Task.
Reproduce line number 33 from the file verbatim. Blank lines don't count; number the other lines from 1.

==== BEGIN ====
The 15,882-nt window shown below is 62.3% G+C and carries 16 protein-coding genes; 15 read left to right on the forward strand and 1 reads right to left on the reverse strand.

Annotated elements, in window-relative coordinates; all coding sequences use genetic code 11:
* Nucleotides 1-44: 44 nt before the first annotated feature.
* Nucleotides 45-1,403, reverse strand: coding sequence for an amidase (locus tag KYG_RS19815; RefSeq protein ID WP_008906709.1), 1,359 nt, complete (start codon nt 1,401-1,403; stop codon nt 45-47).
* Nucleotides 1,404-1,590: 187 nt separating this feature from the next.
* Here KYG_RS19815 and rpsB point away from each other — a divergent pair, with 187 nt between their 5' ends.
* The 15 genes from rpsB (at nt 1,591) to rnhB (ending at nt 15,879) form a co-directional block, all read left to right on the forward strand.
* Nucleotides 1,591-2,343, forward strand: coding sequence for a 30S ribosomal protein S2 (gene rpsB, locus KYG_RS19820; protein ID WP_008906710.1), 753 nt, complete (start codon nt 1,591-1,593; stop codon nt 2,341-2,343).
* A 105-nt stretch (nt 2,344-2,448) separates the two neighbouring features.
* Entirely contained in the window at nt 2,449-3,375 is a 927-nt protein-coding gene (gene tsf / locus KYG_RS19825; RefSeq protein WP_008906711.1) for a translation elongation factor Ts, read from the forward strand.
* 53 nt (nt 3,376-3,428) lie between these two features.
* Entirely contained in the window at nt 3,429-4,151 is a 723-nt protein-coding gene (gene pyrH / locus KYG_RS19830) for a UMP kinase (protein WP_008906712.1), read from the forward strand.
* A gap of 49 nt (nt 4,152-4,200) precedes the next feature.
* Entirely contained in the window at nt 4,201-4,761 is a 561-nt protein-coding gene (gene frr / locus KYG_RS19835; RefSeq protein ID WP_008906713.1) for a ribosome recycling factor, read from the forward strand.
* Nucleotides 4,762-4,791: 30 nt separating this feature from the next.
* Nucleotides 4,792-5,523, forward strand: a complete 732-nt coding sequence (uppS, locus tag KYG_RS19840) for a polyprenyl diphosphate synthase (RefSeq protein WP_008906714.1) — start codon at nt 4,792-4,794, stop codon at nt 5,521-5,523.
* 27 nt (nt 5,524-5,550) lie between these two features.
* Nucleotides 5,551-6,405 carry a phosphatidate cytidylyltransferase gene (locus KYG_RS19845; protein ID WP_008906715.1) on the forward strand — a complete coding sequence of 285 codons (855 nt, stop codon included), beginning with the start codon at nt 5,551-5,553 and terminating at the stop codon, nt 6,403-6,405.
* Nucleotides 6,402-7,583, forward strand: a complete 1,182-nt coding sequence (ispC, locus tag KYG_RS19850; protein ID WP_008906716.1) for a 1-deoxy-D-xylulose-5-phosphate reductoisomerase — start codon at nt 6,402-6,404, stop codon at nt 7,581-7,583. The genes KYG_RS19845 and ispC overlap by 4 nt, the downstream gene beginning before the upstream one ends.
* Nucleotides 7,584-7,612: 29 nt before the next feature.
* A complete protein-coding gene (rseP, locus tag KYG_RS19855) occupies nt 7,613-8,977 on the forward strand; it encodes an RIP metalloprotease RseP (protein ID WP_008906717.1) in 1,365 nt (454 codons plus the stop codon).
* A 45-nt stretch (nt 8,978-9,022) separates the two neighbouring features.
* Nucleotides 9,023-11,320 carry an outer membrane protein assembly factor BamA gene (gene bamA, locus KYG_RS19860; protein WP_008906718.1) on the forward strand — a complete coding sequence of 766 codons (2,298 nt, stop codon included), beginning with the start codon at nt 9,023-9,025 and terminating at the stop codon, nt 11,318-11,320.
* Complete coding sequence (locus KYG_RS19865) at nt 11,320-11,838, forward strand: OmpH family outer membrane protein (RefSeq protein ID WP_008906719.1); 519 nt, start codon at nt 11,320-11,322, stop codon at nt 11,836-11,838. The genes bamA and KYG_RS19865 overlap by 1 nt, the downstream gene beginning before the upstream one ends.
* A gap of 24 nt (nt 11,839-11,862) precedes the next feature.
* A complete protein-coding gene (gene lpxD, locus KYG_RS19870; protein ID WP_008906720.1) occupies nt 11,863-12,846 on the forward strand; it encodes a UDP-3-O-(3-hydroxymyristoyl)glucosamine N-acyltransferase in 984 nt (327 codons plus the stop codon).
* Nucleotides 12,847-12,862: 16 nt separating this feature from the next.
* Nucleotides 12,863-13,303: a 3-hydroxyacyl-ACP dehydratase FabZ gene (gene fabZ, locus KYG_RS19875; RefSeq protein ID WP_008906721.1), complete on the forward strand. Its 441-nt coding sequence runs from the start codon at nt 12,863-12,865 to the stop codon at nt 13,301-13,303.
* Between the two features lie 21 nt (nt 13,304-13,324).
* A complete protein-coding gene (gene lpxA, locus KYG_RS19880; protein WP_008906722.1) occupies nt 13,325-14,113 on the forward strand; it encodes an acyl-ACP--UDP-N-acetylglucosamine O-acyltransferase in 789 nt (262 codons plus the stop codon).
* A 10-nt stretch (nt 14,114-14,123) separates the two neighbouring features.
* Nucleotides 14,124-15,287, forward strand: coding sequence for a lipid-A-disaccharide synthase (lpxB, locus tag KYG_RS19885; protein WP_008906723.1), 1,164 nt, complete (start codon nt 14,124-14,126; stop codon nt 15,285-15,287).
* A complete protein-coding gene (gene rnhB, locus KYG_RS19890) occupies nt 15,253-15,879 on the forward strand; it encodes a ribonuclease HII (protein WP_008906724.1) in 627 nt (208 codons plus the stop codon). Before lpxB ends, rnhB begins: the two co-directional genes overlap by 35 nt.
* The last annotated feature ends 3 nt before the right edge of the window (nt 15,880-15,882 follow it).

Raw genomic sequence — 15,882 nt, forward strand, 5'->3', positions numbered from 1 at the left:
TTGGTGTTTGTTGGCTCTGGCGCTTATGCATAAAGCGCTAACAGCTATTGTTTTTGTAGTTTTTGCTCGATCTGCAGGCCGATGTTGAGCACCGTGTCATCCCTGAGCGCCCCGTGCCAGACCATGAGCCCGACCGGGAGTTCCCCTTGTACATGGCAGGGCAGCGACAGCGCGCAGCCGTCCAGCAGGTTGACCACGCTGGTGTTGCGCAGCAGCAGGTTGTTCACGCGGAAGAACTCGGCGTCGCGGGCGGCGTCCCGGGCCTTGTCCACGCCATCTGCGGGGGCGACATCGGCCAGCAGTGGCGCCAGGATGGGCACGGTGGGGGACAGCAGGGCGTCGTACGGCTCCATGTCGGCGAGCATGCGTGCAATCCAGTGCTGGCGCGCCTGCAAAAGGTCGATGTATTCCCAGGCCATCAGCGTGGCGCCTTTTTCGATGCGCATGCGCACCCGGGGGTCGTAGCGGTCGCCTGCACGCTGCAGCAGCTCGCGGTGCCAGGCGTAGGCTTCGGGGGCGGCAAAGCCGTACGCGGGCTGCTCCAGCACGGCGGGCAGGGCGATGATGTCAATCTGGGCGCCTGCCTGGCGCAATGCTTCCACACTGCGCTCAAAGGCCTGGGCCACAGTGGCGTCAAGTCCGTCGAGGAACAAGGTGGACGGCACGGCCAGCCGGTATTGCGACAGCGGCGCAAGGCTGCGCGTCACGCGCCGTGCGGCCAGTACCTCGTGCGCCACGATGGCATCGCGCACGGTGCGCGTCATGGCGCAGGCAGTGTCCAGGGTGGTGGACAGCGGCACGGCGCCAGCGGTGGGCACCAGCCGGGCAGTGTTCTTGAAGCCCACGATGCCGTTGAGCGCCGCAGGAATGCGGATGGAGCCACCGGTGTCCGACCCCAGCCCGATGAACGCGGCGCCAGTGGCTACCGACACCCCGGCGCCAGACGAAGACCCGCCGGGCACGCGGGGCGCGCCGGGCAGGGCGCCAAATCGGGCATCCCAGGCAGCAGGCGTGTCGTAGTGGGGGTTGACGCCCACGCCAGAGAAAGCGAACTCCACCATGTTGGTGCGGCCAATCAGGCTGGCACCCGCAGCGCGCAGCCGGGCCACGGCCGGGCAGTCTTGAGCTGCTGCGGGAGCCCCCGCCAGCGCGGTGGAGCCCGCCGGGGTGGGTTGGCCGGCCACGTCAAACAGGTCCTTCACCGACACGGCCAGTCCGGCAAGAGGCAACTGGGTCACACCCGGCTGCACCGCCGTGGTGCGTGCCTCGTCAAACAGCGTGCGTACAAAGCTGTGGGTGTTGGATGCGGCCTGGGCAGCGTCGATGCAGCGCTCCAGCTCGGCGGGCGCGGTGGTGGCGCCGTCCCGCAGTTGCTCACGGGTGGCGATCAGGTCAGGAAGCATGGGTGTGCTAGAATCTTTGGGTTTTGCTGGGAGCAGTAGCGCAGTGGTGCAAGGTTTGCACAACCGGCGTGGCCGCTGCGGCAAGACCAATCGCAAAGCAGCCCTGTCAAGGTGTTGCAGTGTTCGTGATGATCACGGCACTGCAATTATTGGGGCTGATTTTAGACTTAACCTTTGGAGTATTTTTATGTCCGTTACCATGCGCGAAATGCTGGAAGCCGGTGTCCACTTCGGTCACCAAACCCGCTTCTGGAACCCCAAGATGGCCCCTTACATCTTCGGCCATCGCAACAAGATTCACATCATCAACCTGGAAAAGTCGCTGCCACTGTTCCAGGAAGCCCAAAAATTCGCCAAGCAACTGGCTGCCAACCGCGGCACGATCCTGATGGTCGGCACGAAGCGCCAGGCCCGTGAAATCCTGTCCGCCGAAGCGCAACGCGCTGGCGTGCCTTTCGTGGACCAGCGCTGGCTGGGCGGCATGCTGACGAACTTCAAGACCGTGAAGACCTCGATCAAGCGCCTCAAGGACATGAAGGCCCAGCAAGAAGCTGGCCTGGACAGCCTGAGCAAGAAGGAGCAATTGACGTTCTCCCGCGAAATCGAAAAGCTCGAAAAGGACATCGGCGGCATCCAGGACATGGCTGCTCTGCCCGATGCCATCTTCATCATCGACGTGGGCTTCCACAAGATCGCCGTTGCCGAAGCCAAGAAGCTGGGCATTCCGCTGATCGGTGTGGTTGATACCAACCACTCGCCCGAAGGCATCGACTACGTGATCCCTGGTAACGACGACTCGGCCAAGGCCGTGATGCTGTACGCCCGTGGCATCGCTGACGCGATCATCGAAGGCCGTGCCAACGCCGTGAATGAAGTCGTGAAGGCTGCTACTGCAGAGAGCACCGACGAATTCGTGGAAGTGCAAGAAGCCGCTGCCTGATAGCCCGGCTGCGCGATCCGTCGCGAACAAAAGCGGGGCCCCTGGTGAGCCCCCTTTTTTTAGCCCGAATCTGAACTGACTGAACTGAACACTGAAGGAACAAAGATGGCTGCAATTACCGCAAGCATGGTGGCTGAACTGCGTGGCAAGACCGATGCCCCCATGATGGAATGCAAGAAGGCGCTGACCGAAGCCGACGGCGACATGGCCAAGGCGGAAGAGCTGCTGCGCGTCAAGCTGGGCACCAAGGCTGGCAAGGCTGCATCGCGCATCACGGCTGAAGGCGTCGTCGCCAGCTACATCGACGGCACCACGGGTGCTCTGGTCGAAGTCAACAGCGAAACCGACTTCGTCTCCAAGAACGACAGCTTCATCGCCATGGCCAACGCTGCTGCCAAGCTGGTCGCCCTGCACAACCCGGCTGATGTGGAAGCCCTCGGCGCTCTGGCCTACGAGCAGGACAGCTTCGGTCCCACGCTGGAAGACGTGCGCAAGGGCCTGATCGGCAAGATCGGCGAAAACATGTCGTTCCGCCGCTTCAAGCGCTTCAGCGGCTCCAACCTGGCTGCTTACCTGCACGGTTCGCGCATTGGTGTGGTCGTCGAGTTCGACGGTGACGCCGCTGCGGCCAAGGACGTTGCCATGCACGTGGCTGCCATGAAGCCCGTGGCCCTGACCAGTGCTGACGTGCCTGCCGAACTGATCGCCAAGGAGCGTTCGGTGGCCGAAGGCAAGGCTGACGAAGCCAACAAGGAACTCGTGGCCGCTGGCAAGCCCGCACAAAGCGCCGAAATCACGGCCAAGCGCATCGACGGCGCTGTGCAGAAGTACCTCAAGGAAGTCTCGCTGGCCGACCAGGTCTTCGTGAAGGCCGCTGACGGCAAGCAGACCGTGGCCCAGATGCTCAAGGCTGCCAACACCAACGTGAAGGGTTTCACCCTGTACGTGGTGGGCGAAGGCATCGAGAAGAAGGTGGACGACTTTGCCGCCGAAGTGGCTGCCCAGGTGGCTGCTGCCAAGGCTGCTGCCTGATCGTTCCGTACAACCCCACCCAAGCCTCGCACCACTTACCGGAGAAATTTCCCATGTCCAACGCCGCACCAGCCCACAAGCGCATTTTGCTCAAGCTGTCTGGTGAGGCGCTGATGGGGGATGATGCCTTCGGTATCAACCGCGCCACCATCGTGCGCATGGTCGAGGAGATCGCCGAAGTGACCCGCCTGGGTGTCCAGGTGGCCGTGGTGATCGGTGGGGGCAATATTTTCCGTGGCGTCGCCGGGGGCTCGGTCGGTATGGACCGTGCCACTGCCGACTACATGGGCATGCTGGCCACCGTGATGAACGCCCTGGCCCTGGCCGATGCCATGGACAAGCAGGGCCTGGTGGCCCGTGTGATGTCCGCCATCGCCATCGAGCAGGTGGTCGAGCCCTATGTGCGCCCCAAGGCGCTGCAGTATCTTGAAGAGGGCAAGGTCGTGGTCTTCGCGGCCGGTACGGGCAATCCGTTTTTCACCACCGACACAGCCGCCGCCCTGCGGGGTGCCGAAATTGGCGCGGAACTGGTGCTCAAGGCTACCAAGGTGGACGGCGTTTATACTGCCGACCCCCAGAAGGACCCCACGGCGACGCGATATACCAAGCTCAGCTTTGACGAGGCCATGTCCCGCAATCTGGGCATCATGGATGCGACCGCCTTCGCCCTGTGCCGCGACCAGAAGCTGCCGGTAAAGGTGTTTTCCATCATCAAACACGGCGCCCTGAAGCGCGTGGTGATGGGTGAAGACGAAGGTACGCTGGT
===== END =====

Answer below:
* A complete protein-coding gene (gene rnhB, locus KYG_RS19890) occupies nt 15,253-15,879 on the forward strand; it encodes a ribonuclease HII (protein WP_008906724.1) in 627 nt (208 codons plus the stop codon). Before lpxB ends, rnhB begins: the two co-directional genes overlap by 35 nt.